The idea that low-fat diets, such as those recommended for so many years by the US government and the American Heart Association (AHA), are effective at preventing atherosclerotic cardiovascular disease has now been generally discredited. Over the past several decades, clinical studies in which dietary fat was restricted to less than 25% of daily calories have failed to demonstrate a cardiovascular benefit. A few years ago, the AHA quietly dropped its low-fat diet recommendation.
There is, however, one glaring exception to the evidence that low-fat diets are not effective at preventing heart disease—the Ornish diet. The Ornish diet (and similar diets) not only restrict dietary fat quite severely (to less than 10% of daily calories) but also require any ingested fats come from purely plant sources. In both the medical literature and in the popular press, the Ornish diet is held out as having been proven effective in preventing the progression of coronary artery disease (CAD) and even in facilitating an actual improvement in coronary artery plaques.
Is this true? Despite the fact that the AHA-style fat-restricted diet has failed to prevent atherosclerosis, does the ultra-restrictive Ornish-type diet work?
The Ornish Study
All of the books, websites, TV appearances, speeches, editorials, documentaries, etc., that tout the effectiveness of the Ornish diet can be traced back to a single clinical trial, the Lifestyle Heart Trial, conducted in the 1980s and 1990s by Dr. Dean Ornish and his group at the California Pacific Medical Center in San Franciso.
They enrolled 48 patients (45 of whom were men) who had known CAD. Twenty-eight were randomized to a special program of comprehensive lifestyle changes which included the severely fat-restricted, vegetarian Ornish diet, along with smoking cessation, meditation and stress management, and a formal exercise program. The other 20 patients, the control group, did not receive this intensive lifestyle management program. During a 5-year follow-up period, patients in the study group experienced significantly fewer cardiac events than those in the control group, and also had a 3% regression in the size of their coronary artery plaques (as compared to an increase in plaques in the control group).
It is a little disturbing to consider that the Ornish empire is built on this one small study. For one thing, there was a substantial drop-out of patients during this study, and these patients were subsequently excluded from analysis. Drop-outs are especially important in small studies since the loss of data can significantly impact the results. The small size of the study also produced substantial baseline differences between the two groups. For instance, the control group had higher total cholesterol and LDL cholesterol values and were older and thinner than the treatment group. Again, these sorts of problems are common to small clinical trials, and they create inherent difficulties in interpreting differences in outcomes between the groups.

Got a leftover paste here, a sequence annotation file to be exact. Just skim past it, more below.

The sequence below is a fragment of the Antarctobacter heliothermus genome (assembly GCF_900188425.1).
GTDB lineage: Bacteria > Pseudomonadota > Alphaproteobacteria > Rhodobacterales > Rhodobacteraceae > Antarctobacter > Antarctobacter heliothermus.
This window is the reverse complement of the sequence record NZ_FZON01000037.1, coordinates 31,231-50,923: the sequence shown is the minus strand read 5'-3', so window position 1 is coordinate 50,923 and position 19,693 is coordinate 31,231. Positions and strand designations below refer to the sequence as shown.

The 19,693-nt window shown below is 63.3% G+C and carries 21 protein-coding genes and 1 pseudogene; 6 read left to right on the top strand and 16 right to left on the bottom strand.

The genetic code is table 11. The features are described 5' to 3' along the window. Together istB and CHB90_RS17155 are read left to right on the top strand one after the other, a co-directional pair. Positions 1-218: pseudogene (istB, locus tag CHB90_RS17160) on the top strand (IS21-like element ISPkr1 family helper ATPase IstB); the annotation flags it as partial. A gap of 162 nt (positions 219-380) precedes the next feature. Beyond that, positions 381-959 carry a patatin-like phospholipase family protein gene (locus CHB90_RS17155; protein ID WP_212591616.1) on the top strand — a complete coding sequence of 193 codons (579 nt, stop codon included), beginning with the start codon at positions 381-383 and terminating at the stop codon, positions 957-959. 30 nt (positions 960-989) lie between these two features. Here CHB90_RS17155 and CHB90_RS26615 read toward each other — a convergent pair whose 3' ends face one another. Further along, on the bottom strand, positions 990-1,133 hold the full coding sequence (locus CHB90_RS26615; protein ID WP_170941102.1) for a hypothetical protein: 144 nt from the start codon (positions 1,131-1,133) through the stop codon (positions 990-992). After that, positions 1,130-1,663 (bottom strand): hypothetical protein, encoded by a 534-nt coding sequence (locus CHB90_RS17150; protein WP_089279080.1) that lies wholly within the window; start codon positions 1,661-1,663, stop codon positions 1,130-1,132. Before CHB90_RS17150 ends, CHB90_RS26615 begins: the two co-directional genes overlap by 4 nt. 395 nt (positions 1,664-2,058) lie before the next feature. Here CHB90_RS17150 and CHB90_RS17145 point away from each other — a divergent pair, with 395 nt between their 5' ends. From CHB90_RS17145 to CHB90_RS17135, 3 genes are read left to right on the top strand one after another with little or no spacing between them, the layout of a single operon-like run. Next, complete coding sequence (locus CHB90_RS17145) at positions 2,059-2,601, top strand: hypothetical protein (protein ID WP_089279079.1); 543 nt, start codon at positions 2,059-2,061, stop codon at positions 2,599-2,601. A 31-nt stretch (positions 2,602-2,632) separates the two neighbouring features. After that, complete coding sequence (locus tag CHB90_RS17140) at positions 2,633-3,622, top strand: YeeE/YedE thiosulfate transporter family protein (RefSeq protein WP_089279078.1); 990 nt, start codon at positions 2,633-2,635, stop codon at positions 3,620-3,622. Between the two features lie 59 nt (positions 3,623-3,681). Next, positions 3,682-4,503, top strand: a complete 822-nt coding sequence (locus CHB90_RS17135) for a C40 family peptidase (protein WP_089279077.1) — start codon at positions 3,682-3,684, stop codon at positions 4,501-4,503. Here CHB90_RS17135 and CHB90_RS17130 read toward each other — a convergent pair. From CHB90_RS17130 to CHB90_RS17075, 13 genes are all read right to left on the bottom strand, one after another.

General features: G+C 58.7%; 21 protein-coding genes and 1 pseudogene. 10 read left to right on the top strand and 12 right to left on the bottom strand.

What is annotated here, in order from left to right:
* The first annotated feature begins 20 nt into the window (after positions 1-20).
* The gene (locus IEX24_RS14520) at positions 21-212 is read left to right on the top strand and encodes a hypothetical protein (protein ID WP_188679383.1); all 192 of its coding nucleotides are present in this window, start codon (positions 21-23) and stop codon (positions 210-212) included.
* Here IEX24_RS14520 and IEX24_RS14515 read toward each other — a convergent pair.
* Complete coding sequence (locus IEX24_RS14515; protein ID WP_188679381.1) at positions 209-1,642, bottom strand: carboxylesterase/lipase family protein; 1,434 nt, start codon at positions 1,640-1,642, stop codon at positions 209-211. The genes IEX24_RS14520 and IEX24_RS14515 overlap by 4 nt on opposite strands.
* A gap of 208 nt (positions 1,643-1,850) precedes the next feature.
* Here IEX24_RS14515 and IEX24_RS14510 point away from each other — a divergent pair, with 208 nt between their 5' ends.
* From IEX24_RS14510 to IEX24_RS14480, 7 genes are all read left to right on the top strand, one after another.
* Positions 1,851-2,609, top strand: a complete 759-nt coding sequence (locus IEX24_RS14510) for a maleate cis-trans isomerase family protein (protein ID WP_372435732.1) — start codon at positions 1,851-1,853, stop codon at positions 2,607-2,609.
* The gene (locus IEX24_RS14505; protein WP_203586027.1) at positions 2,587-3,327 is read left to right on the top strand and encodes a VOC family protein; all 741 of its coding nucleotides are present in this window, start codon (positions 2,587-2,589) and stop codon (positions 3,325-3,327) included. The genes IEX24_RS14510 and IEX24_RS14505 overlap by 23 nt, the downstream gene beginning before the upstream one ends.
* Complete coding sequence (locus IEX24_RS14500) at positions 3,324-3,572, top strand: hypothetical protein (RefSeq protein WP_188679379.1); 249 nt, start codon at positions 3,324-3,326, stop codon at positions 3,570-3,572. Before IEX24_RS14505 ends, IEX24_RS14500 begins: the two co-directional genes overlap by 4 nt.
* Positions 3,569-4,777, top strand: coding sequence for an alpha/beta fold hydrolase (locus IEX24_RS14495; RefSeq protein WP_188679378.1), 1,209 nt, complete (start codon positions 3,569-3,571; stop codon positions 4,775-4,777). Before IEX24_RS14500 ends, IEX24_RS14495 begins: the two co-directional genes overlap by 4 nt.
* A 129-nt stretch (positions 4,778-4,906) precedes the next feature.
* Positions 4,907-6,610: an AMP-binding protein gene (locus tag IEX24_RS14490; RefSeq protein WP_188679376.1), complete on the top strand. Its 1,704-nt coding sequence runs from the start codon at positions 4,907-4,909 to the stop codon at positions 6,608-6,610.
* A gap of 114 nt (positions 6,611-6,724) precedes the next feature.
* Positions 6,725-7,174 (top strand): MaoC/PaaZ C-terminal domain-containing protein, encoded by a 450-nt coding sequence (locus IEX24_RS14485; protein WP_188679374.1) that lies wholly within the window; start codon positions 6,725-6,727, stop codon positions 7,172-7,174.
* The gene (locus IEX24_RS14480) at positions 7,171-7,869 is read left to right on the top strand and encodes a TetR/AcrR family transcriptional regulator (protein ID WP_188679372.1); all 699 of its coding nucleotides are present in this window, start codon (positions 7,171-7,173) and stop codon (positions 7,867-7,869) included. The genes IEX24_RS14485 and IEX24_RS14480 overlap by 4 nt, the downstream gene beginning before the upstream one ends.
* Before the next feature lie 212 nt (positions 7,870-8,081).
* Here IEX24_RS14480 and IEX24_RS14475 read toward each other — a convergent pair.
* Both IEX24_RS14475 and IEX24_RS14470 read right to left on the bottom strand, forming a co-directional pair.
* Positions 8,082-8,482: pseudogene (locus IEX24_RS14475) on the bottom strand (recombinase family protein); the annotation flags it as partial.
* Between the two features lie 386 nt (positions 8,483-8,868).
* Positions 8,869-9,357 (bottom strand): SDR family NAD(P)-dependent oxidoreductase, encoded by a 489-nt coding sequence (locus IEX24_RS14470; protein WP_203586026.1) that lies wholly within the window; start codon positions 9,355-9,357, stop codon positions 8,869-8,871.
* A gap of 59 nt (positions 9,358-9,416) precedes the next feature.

More importantly, the idea that the Ornish diet causes reversal of atherosclerosis is quite problematic. Comparing results from different 2-D angiograms made at different times (as was done in this study) is famously fraught with error since tiny differences in the angles of the recorded images can yield big differences in the calculation of plaque size. Even if such measurements were precise—and they are far from precise—accurately detecting a 3% change in plaque size cannot be accomplished with any degree of confidence with 2-D angiography. This limitation is not the fault of the researchers—better techniques did not exist in those days. (They do exist today, should the Ornish study ever be repeated.) But this limitation is nonetheless critical and calls into great question the frequent claims made by proponents that the Ornish diet reverses atherosclerosis. Such methodological limitations would make it very difficult for a study like this even to be accepted for publication today in a peer-reviewed medical journal.
Finally, even if the reported results of the Ornish study did turn out to be accurate, it is impossible to attribute any of this benefit specifically to the Ornish diet. This is because the other three interventions applied to the study group (smoking cessation, stress management, and regular exercise) are all known to improve cardiac outcomes in patients with CAD. The improved outcomes seen in the treatment group are explainable by these other three interventions; any benefit from the Ornish diet itself cannot be inferred in this trial.
There is little doubt that an aggressive lifestyle management program is a useful thing in patients with CAD, and the Ornish study (which, after all, was called the Lifestyle Heart Trial, and not the Ornish Diet Trial) certainly employed aggressive lifestyle changes. But especially in view of the general failure of low-fat diets to improve cardiac outcomes in other studies, substantial doubt exists as to how much benefit the dietary component of this study contributed to the favorable outcomes. A well designed clinical trial would be required to answer this question.
The Bottom Line
Based on the results of the Ornish study—the small randomized trial upon which all the famous claims regarding the Ornish diet are based—the notion that an ultra-low fat vegetarian diet improves CAD should be regarded as an intriguing hypothesis. But that’s all it is—an unproven hypothesis and not a proven fact. A new study would need to be designed to see whether the hypothesis is true.
And if you are going to follow an Ornish-type diet, be careful of that vegetable oil.